Canada’s Maple Leaf sets out plans for poison-pill defence
Canadian food group Maple Leaf Foods has outlined plans to give the company time, should it receive an unsolicited takeover bid.
Maple Leaf, which is set to see the end of a shareholder agreement that divided control of the company between the McCain family and a Canadian pension fund, yesterday published proposals for a “shareholder rights plan”.
The proposals would see each shareholder given a “right” for each common share they own. If a suitor buys or tries to buy a stake of at least 20% in Maple Leaf, each rights holder would get the chance to buy shares at a 50% discount to the company’s share price – diluting the suitor’s stake.
“The rights plan is effective immediately and is designed to allow the board of directors of Maple Leaf and its shareholders sufficient time to consider fully any transaction involving the acquisition or proposed acquisition of 20% or more of the outstanding voting common shares of the company and any alternatives to such transaction that may arise and to ensure the fair treatment of shareholders should any such transaction be initiated,” Maple Leaf said.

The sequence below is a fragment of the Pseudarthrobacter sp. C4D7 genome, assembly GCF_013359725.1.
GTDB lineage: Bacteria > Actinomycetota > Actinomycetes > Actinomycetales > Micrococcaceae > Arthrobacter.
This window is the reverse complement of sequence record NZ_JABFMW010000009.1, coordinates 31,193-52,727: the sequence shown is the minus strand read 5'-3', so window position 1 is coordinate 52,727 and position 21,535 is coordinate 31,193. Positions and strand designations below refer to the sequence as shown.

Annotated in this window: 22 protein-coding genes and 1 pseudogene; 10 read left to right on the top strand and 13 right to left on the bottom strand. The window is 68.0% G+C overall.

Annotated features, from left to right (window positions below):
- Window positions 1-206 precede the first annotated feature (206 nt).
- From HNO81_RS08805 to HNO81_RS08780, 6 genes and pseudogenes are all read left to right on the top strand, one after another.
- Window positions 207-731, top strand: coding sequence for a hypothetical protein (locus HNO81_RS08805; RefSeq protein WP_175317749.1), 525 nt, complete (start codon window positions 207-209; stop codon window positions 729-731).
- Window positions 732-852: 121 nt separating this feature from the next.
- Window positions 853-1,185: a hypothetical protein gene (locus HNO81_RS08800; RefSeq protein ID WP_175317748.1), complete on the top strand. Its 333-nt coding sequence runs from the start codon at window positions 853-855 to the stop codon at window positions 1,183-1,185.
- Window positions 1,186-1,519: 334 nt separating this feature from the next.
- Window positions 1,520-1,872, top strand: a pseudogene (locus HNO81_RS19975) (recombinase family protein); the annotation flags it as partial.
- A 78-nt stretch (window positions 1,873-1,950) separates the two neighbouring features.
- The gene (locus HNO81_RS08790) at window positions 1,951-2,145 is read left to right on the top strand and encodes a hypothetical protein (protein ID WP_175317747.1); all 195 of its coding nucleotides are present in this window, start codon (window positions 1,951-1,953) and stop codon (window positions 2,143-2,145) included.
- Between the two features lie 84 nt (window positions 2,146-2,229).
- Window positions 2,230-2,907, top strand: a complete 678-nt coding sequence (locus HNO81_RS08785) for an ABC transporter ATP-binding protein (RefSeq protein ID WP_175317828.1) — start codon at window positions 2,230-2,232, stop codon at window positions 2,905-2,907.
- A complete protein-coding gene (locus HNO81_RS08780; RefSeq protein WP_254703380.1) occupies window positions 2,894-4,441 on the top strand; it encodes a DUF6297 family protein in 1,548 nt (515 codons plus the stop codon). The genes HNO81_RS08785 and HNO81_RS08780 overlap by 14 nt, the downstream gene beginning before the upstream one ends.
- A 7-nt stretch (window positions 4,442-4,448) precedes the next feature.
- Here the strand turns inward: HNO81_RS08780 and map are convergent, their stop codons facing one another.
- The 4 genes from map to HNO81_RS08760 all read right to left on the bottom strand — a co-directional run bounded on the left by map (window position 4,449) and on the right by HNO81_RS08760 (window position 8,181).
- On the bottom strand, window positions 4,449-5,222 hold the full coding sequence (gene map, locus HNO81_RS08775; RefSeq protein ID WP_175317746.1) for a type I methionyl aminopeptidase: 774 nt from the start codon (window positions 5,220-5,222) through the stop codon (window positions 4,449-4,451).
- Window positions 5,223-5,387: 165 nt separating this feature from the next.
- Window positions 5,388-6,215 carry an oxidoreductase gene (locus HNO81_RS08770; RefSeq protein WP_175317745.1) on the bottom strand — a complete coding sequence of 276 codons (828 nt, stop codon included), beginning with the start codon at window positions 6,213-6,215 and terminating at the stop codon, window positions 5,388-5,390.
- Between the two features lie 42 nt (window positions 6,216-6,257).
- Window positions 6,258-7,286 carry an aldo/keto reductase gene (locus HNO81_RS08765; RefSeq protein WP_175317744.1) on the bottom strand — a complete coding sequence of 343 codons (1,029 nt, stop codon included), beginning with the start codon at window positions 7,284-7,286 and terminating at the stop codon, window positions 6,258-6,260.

However, it added: “The rights plan was not adopted in response to an actual or anticipated transaction.”
The rights plan comes as the shareholder agreement between the McCain family and The Ontario Teachers’ Pension Plan nears an end.
Both sides each own around a third of Maple Leaf after the fund backed the McCain family’s takeover of the food group in 1995.
Earlier this month, reports in Canada claimed that the pension fund was looking for a buyer for its 35.4% stake in Maple Leaf. The fund, however, has so far refused to comment.
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